This guest blog from Towergate Insurance, BWF’s preferred insurance broker, looks at the issues regarding workplace temperature and how they can be controlled.
Extremes of temperature can adversely affect employee's performance and in some cases cause them harm. Comfort is a subjective matter and Employers will need to deal with providing and maintaining reasonable thermal comfort with that fact in mind.
The temperature in workrooms should normally be at least 16 °C unless much of the work involves severe physical effort in which case the temperature should be at least 13 °C. These temperatures may not, however, ensure reasonable comfort, depending on other factors such as air movement and relative humidity.
There are no legal requirements for temperature in most areas of work only the requirement to ensure reasonable temperatures are maintained.
Consider how you will maintain a reasonable temperature, consider the type of work and the location i.e. working outside, cold storage or glass house, allow time to warm up or cool down, this could be achieved by a change work activity/ location from time to time.
Temperatures in the Workplace
Most of the time and for the majority of employees they will feel comfortable with their work environmental conditions. However, even in an ordinary work situation, employees may get too hot or too cold. In general this is referred to as thermal discomfort.
In many environments, such as foundries, fire-fighting, laundries, kitchens and bakeries, the main stressor is heat, leading to high body temperatures. Cold can play a small part in indoor workplaces, where it may be a discomfort, but of course needs more consideration for outdoor work in the winter.
The effects of heat and cold are not just physiological. There is increased likelihood of accidents when workers lose concentration or (for example) try to grip tools with sweaty hands. Human factors, such as emotions and attitudes, are affected and physical performance degrades. Balance is affected if workers become dizzy and floor surfaces and ladder rungs become slippery with condensation or ice. Burns may occur in both hot and cold environments. Even personal protective equipment may be impaired by the thermal conditions.
In Britain the relevant legislation is the Workplace (Health, Safety and Welfare) Regulations 1992, although the requirement is only for 'reasonable temperature'. More detail as to the meaning of 'reasonable' is given in the Approved Code of Practice (L24), where it states:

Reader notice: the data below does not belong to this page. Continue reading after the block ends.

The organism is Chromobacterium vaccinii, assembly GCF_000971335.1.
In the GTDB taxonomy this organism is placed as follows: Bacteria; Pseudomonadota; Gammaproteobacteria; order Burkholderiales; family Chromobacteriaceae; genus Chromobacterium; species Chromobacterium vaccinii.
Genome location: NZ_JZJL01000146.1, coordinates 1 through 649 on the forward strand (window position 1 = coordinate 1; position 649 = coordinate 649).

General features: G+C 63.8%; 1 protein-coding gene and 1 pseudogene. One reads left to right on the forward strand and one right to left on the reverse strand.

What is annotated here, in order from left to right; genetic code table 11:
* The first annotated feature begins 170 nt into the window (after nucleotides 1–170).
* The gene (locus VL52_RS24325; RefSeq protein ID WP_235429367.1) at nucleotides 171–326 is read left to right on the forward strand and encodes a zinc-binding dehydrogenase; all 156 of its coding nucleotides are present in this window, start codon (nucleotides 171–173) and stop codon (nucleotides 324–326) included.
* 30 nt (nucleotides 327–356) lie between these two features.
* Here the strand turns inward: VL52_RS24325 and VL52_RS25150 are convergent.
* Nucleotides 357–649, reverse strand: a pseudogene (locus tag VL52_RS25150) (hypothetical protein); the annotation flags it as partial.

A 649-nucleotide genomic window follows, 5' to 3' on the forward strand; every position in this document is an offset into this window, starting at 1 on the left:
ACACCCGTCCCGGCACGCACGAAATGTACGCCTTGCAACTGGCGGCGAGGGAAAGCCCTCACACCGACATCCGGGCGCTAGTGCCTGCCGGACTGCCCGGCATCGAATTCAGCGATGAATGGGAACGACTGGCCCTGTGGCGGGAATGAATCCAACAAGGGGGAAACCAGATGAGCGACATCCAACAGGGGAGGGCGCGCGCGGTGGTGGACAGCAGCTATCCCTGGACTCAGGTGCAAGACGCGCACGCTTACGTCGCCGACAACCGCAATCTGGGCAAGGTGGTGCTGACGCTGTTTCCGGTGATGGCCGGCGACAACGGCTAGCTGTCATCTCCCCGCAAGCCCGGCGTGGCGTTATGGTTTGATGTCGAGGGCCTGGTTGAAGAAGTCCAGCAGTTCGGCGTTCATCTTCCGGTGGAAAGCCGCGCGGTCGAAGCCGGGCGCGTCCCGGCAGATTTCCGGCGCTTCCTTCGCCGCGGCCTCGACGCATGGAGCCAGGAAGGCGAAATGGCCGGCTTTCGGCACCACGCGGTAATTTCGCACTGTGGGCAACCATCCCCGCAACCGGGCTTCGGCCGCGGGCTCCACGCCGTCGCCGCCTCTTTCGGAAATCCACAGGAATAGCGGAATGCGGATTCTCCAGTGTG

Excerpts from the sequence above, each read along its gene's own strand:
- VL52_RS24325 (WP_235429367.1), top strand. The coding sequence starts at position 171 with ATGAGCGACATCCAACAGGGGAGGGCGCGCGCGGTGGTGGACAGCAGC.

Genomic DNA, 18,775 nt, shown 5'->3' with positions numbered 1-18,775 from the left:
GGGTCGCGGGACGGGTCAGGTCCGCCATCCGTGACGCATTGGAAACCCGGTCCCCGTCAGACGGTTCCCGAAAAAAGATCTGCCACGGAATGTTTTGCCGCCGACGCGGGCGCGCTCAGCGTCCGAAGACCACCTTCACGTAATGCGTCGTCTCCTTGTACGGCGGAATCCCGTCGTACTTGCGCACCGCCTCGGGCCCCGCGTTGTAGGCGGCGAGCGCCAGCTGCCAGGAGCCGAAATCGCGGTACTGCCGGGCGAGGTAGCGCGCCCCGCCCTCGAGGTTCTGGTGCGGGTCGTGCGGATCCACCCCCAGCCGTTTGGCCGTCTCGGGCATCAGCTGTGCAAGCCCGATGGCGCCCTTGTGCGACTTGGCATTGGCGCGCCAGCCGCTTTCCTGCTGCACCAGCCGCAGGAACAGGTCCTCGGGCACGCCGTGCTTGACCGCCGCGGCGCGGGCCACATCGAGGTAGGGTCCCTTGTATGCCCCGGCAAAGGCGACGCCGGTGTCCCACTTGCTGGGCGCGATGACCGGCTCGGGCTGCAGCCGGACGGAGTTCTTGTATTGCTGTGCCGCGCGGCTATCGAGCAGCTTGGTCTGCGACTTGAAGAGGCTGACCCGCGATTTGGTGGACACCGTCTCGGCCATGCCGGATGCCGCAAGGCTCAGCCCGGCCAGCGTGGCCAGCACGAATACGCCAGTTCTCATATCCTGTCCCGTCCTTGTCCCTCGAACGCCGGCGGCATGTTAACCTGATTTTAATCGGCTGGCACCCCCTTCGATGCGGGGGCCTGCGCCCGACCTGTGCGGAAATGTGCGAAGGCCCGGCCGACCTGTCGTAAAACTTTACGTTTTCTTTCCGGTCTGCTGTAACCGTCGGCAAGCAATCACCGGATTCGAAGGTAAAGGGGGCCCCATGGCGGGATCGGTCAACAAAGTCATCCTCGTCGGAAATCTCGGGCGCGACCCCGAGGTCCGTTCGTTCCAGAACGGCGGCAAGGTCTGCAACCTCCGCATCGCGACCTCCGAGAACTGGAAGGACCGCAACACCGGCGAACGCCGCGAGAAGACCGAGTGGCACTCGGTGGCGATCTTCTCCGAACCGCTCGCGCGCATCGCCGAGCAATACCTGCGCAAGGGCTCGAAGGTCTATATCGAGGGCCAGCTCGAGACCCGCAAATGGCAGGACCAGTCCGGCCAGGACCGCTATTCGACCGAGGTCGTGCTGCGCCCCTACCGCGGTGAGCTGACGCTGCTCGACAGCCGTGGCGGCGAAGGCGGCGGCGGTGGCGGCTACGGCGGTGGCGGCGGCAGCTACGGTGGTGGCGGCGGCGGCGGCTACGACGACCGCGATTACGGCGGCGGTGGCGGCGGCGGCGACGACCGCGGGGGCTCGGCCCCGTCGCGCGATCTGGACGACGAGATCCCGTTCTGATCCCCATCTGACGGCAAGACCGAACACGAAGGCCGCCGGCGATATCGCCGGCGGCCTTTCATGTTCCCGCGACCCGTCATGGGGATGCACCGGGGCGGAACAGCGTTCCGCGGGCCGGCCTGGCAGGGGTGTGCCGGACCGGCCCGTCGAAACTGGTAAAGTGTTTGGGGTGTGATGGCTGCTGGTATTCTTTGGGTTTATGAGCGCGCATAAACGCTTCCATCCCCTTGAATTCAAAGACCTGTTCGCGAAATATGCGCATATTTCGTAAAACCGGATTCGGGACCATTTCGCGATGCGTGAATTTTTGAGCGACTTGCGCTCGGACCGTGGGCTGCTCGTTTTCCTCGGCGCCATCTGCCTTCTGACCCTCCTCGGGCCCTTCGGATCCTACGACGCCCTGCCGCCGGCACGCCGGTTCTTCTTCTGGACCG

'The temperature in workrooms should normally be at least 16°C unless much of the work involves severe physical effort in which case the temperature should be at least 13°C'
Although other HSE Guidance suggests an upper limit of 24°C .The Chartered Institution of Building Services Engineers (CIBSE) suggests a range from 13°C for heavy work in factories, to 20°C for offices involving sedentary tasks.
The need for a suitable and sufficient risk assessment becomes particularly important because outside of environments such as offices, there are too many variable factors to be able to rely on specific guidance, and one must consider each case individually and determine control measures which may include controlling the time spent in the environment, health screening and careful selection of clothing and PPE.
Although the term comfort and discomfort is used here, if the discomfort is taken to extremes, the likely result could involve serious injury and possibly death.
Heat stress is the stress caused by the effects of heat to the systems of the body. If the body's core temperature of 37°C increases heat stroke causing collapse and death shortly after can occur.
The main factor that can reduce the body's ability to lose heat and thus regulate the core temperature is the interference with the ability to sweat. This can occur as a result of various causes. The most usual are the environment being too humid or wearing waterproof protective clothing - thus the sweat cannot evaporate to cool the body - and insufficient intake of water to provide the sweat.
Similarly if the body's core temperature is allowed to drop, serious problems can also occur. With decreasing temperature the worker's performance decreases and their error rate increases significantly. Manual dexterity suffers, both as a result of loss of sensation to the fingers and also as a result of wearing gloves to combat the cold.
The environment in which the person works can have a significant effect. The most significant environmental factors include: